Friday, August 9, 2013

Pierogi Book Club - Sum It Up

Jake Gyllenhall reading. And yes, he was.
I determine what to read next based on recommendations of friends or interesting snippets online. For this latest book, I was looking for something smart, uplifting and maybe a little sporty. Most people came back with Sheryl Sandberg's Lean In: Women, Work and the Will to Lead.  It is still on my list, but I can't tell you how glad I am that I went with Pat Summitt's Sum It Up: 1,098 Victories, a Couple of Irrelevant Losses and a Life in Perspective instead. 

If you have never heard of Pat Summitt, she is the Coach Emeritus of the University of Tennessee's Women's Basketball program. She is the all-time winningest coach in NCAA basketball history - winning more games than any other men's or women's coach. In 38 years, she never had a losing season.

38 years.

I wish she coached football. 

Her accolades could take a dozen blog posts to dissect. That was reason enough to read her book. But I had more personal reasons to read it.

In the mid-90s I worked at East Tennessee State University and got my first taste of living in the South. Let me tell you something, unless you lived in the South during college football season, you have no idea what you are missing. College sports are a religion down there. They make our tailgating efforts up North look like little kids making peanut butter and jelly sandwiches in the back yard. During that time, a guy played for UT that you might have heard of - one Mr. Peyton Manning was their quarterback.  Rocky Top was constantly on the radio.  And my secretary, bless her heart, was horrified when I mentioned I had never heard of Pat Summitt.

She sat my Yankee butt down and told me stories of Summitt's icy stare that would scare the scent of losing out of the gym. She told me how Summitt went on a recruiting trip while very pregnant, and her water broke while she was still in Virginia. Summitt swore that no child of hers would ever be born in Virginia and she chartered a helicopter to make it across state lines. That wasn't *exactly* correct (Summitt's water broke while on a recruiting trip, which she went through with, and she was in the UT private plane, not a commando operation), but you could imagine my wonder how a woman like this could exist while not wearing a cape.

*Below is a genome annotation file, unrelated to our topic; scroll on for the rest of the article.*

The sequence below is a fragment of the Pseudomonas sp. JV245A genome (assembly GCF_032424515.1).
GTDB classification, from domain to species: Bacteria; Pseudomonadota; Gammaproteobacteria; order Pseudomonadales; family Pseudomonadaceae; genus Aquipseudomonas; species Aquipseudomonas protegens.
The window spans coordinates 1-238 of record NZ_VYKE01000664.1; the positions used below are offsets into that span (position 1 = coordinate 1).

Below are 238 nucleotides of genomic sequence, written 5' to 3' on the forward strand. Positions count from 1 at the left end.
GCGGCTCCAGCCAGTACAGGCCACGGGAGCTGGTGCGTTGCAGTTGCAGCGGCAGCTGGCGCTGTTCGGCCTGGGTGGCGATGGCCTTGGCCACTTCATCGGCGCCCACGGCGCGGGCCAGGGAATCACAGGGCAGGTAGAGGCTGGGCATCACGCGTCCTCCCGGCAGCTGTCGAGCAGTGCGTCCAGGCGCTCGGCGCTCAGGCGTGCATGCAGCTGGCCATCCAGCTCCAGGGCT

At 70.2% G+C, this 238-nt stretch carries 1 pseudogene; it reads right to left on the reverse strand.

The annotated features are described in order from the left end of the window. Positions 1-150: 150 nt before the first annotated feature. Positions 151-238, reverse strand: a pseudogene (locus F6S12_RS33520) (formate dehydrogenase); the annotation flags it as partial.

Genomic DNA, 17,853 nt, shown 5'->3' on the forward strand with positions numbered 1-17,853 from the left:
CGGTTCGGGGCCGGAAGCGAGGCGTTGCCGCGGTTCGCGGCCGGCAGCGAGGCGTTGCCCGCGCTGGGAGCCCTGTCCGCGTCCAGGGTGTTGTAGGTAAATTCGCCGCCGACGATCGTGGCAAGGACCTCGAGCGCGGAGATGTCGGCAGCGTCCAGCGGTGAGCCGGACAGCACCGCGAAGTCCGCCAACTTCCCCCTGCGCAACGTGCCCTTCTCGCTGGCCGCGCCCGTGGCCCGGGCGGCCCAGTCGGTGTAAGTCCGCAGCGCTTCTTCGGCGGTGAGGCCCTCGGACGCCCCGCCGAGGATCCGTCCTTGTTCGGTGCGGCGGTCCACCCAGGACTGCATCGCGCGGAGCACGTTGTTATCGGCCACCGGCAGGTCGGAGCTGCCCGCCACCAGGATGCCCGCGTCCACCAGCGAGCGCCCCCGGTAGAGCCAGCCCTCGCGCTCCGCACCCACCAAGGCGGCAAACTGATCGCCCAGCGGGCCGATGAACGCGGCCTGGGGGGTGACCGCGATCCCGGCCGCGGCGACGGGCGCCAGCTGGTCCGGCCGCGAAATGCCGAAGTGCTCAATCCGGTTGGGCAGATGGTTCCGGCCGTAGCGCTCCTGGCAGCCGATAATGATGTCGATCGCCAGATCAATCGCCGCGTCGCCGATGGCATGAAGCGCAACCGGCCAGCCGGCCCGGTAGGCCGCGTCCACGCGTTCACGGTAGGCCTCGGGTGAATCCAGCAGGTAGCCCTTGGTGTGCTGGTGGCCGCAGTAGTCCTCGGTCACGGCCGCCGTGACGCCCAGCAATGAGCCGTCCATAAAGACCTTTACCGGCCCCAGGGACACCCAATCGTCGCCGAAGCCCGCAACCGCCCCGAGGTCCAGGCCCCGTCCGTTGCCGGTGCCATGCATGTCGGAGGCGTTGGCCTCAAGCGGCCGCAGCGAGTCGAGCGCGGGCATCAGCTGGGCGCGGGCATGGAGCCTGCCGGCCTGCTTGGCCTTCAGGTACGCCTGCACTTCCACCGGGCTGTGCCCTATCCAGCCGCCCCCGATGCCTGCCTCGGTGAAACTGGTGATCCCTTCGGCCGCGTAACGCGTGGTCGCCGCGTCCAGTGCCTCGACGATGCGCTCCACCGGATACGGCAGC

In 2011, Summitt announced that she had early onset Alzheimer's and took a step down from full-time coaching of the team program that she built. I wanted to see how the toughest bird on the planet handled such a diagnosis. I remember watching the news unfold on TV and trying to grasp how Summitt would handle it.

Summitt grew up in a time that girls didn't play real basketball. Girls teams played half court if they were lucky. There were no uniforms. There was no Title IX.  Even though she came from an incredibly humble background, her dad, a tough man that showed little emotion, moved the family so she could go to a high school that had a girls team.

While Pat Summitt was one of the best high school players in the nation, she was so shy in her first days at UT, that when she introduced herself as Patricia and everyone called her Pat, she never corrected them. Her preference was Tricia.

The key to making Sum It Up enjoyable was all of the quotes from family and Lady Vols, giving more background and adding to Summitt's stories. Her   honest recollections of sideline talks (or yells) offered a glimpse into a growing leader. She acknowledges that she had to change her coaching style if she wanted to keep anyone on her team. She was all tough no love morphing into tough and a little love.

One of the quotes from past player Becky Clark, who is now deaf, is that she can still hear Pat in her head, "Anticipate."  Summitt made sure that 100% of her players graduated.  She lead one of the mightiest programs in the country with dignity and class.

It was heart wrenching and I may or may not have sniffled a little, to read the first page of each chapter. Summitt's co-author, Sally Jenkins asks Pat questions and chronicles her feelings pre/post Alzheimer's diagnosis. By the end of the book, you can see the disease starting to take hold, Summitt needing little prompts to recall a game or player.

One thing is for sure, if there is anyone out there that can give this disease a run, it is Pat Summitt.

If you are a fan of sports, know someone wrestling with Alzheimer's or if you just want to read a book to learn about one of the most no excuses people on the planet, check out Sum It Up.  

Yoinked from the UT website. Summitt and a few trophies.

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